Monthly Archives: November 2010

A Christmas Poem

This is a busy time of year for churches and for clergy—often an unexpectedly heavy time as well. In light of that, we’ll be keeping it light here at the Blue Room for the next few weeks.

Here’s something I wrote for Caroline for Christmas a few years back. Every single one of my kids is or was afraid of Santa Claus. One thing that the previous church I served does well is connect Santa with the story of Saint Nicholas, which is a religious story. This poem grows out of all of that.

‘Twas the night before Christmas, and all through the house
not a creature was stirring, not even a mouse.
The stockings were hung by the chimney with care
In hopes that St. Nicholas soon would be there.

The family was sleeping, the daddies and mamas,
And three little children in footy pajamas.
Caroline was the older of the two little girls,
She was dreaming of MaDear and cute flying squirrels.*

She woke up at twelve, and said, yawning, “I think
I’d better get up and get something to drink.”
She crept down the hall, turned on the night light,
Heard noises downstairs and thought “Something’s not right.”

The sound was a tinkling of bells and a boot
So she tiptoed downstairs in careful pursuit,
Her first clue was there on the table she passed:
A small empty plate and an empty milk glass!

And that’s when she saw him, right there in the room
Though it was quite hard to see in the darkness and gloom.
He turned and smiled brightly, and that’s when she froze:
Too frightened to move, from her head to her toes.

“Well hello,” Santa smiled, “my sweet Caroline,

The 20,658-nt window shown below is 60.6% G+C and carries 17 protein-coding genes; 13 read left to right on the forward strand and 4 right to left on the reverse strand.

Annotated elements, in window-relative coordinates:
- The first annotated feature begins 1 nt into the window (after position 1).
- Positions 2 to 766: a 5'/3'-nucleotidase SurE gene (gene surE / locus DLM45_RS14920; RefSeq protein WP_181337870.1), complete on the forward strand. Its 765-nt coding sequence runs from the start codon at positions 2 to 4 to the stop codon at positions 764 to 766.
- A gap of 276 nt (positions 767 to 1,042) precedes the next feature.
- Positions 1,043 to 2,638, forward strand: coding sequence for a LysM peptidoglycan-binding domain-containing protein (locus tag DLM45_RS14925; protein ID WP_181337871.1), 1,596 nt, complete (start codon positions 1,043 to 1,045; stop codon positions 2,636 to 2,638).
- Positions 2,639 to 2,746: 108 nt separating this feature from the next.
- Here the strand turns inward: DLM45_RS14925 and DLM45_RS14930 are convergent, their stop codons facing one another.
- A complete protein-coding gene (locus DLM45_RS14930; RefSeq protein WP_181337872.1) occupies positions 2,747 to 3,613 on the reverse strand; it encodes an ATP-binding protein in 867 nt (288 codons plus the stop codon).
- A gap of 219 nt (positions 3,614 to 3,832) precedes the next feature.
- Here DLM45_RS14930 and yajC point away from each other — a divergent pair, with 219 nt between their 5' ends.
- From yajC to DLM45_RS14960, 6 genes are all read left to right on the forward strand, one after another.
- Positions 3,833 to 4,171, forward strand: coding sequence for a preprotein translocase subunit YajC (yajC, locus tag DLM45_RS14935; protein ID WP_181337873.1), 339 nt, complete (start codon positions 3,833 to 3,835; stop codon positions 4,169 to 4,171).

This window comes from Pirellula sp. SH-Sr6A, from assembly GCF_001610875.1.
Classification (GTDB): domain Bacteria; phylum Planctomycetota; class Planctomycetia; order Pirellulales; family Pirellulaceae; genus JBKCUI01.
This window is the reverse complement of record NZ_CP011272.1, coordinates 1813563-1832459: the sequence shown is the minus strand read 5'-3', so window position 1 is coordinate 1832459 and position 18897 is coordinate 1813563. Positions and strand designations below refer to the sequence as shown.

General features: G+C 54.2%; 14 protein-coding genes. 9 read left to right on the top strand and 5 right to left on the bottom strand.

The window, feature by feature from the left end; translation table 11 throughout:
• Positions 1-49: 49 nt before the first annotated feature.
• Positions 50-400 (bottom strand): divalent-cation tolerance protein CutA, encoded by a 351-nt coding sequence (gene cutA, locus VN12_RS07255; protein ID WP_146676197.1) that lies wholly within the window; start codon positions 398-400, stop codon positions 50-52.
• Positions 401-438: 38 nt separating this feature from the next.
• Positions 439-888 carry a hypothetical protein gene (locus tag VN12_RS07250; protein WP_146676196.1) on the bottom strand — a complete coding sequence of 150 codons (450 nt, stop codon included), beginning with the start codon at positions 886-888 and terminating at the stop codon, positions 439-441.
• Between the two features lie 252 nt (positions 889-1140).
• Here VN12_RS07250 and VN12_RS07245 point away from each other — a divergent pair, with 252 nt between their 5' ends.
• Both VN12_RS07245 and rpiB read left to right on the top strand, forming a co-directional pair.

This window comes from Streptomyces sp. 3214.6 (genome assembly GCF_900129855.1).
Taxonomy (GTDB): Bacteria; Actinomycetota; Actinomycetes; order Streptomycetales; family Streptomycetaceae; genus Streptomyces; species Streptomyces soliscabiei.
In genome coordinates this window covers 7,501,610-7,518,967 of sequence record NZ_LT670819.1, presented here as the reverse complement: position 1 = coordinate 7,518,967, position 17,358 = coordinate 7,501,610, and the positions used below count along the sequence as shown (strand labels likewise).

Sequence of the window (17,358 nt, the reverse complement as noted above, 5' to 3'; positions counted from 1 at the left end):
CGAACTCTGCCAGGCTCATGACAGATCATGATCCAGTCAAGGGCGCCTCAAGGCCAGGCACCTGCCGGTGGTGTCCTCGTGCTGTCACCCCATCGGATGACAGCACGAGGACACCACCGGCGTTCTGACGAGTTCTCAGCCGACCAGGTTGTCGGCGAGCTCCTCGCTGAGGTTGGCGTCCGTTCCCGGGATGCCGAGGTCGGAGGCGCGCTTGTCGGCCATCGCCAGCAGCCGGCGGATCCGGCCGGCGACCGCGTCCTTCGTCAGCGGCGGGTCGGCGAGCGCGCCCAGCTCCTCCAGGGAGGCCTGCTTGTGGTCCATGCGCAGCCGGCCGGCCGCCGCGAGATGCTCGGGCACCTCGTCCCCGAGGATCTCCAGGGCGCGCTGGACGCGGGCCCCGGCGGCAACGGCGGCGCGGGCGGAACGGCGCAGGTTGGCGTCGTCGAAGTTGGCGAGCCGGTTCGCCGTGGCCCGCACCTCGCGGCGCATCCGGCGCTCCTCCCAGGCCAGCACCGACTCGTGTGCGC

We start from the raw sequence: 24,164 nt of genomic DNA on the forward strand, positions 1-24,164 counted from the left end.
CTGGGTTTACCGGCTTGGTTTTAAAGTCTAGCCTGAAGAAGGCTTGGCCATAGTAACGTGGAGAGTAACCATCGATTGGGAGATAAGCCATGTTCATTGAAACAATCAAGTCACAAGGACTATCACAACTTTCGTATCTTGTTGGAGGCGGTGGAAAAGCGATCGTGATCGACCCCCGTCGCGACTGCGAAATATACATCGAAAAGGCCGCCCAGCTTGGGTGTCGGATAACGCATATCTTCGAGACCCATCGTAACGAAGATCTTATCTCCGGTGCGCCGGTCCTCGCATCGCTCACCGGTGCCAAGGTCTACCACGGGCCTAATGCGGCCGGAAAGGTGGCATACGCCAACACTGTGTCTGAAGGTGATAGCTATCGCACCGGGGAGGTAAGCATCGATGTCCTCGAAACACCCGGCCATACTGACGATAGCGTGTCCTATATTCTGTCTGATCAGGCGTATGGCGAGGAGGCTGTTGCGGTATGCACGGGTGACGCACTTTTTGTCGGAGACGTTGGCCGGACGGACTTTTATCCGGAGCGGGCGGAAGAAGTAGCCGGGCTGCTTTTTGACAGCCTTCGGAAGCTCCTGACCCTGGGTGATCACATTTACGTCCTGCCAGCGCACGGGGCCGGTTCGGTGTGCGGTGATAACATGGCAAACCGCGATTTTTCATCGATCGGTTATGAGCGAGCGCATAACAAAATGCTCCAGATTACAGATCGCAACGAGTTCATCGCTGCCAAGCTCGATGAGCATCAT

Are you enjoying Christmas? Having a good time?”
But Caroline just stared. She couldn’t quite speak—
She tried to respond but her voice just went “Squeak!”

Then she cleared her throat, coughed, and tried speaking once more,
“You scare me,” she whispered, her eyes toward the floor.
He nodded and sighed, stroked his beard with his hand,
And said, “Don’t you worry; I quite understand.

“Just look at me! Why, with this beard long and hairy
And giant red suit, well I’m sure I look scary.
But listen, there’s something I need you to hear:
I work for somebody who loves you, my dear!

“I work for Jesus, sharing God’s peace
I give so the spirit of Christmas will increase!
For seventeen centuries I’ve been spreading joy
To kids through the ages, to girls and to boys.

“Before there were airplanes, or light bulbs, shampoo,
Before there were bicycles, cupcakes, or YOU!
I’ve been hard at work, heeding Christ’s call
To do what I can to spread goodness to all.

“But that’s it!” said St. Nick. “I’ve scared my last kid!
I’m ditching this suit. Of this beard I’ll be rid!”
And he marched to the bathroom and shaved off that beard,
And changed his clothes also, and then reappeared.

In a T-shirt and blue jeans he looked pretty plain
Just like any old guy you might meet down the lane.
And Caroline thought, “There’s no reason for fright;
I guess that this Santa guy must be all right!”

Then Santa Claus said with a smile, “Here’s a thought!
Will you help me this evening? I still have a lot
Of people to help, of kids to make smile,
I’d sure like your company with me a while.”

And Caroline said “Sure!” and slipped on some shoes,
And zipped with St. Nick up the fireplace flue.
Nestled down in the sleigh with a quilt on her lap
With the reindeers in charge they took off in a snap!

They rose o’er the trees, to a sparkling sky
And a view of the world that delighted her eye: